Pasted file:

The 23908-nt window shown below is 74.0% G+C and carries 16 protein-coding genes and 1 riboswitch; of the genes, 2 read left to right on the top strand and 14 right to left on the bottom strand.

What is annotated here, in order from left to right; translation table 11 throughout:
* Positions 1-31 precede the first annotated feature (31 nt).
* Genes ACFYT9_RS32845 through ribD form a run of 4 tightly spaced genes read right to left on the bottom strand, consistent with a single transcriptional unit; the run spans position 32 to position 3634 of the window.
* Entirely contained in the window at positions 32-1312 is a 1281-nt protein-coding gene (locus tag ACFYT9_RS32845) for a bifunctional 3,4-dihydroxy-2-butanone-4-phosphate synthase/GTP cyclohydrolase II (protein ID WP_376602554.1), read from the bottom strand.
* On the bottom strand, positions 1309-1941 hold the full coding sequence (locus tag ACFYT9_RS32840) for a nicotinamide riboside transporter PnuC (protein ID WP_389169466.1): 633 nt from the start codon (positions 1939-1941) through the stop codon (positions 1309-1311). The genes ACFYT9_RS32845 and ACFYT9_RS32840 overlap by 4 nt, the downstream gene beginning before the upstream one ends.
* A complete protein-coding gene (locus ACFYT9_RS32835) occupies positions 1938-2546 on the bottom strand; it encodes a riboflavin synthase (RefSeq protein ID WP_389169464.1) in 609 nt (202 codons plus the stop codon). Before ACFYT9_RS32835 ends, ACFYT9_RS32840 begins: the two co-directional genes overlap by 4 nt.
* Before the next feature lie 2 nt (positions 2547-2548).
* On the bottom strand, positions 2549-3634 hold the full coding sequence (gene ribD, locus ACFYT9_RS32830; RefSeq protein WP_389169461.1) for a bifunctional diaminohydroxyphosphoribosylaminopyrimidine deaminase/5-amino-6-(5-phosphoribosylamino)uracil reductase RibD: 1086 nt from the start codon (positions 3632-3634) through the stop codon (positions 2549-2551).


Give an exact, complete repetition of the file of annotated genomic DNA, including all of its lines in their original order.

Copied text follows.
The 23908-nt window shown below is 74.0% G+C and carries 16 protein-coding genes and 1 riboswitch; of the genes, 2 read left to right on the top strand and 14 right to left on the bottom strand.

What is annotated here, in order from left to right; translation table 11 throughout:
* Positions 1-31 precede the first annotated feature (31 nt).
* Genes ACFYT9_RS32845 through ribD form a run of 4 tightly spaced genes read right to left on the bottom strand, consistent with a single transcriptional unit; the run spans position 32 to position 3634 of the window.
* Entirely contained in the window at positions 32-1312 is a 1281-nt protein-coding gene (locus tag ACFYT9_RS32845) for a bifunctional 3,4-dihydroxy-2-butanone-4-phosphate synthase/GTP cyclohydrolase II (protein ID WP_376602554.1), read from the bottom strand.
* On the bottom strand, positions 1309-1941 hold the full coding sequence (locus tag ACFYT9_RS32840) for a nicotinamide riboside transporter PnuC (protein ID WP_389169466.1): 633 nt from the start codon (positions 1939-1941) through the stop codon (positions 1309-1311). The genes ACFYT9_RS32845 and ACFYT9_RS32840 overlap by 4 nt, the downstream gene beginning before the upstream one ends.
* A complete protein-coding gene (locus ACFYT9_RS32835) occupies positions 1938-2546 on the bottom strand; it encodes a riboflavin synthase (RefSeq protein ID WP_389169464.1) in 609 nt (202 codons plus the stop codon). Before ACFYT9_RS32835 ends, ACFYT9_RS32840 begins: the two co-directional genes overlap by 4 nt.
* Before the next feature lie 2 nt (positions 2547-2548).
* On the bottom strand, positions 2549-3634 hold the full coding sequence (gene ribD, locus ACFYT9_RS32830; RefSeq protein WP_389169461.1) for a bifunctional diaminohydroxyphosphoribosylaminopyrimidine deaminase/5-amino-6-(5-phosphoribosylamino)uracil reductase RibD: 1086 nt from the start codon (positions 3632-3634) through the stop codon (positions 2549-2551).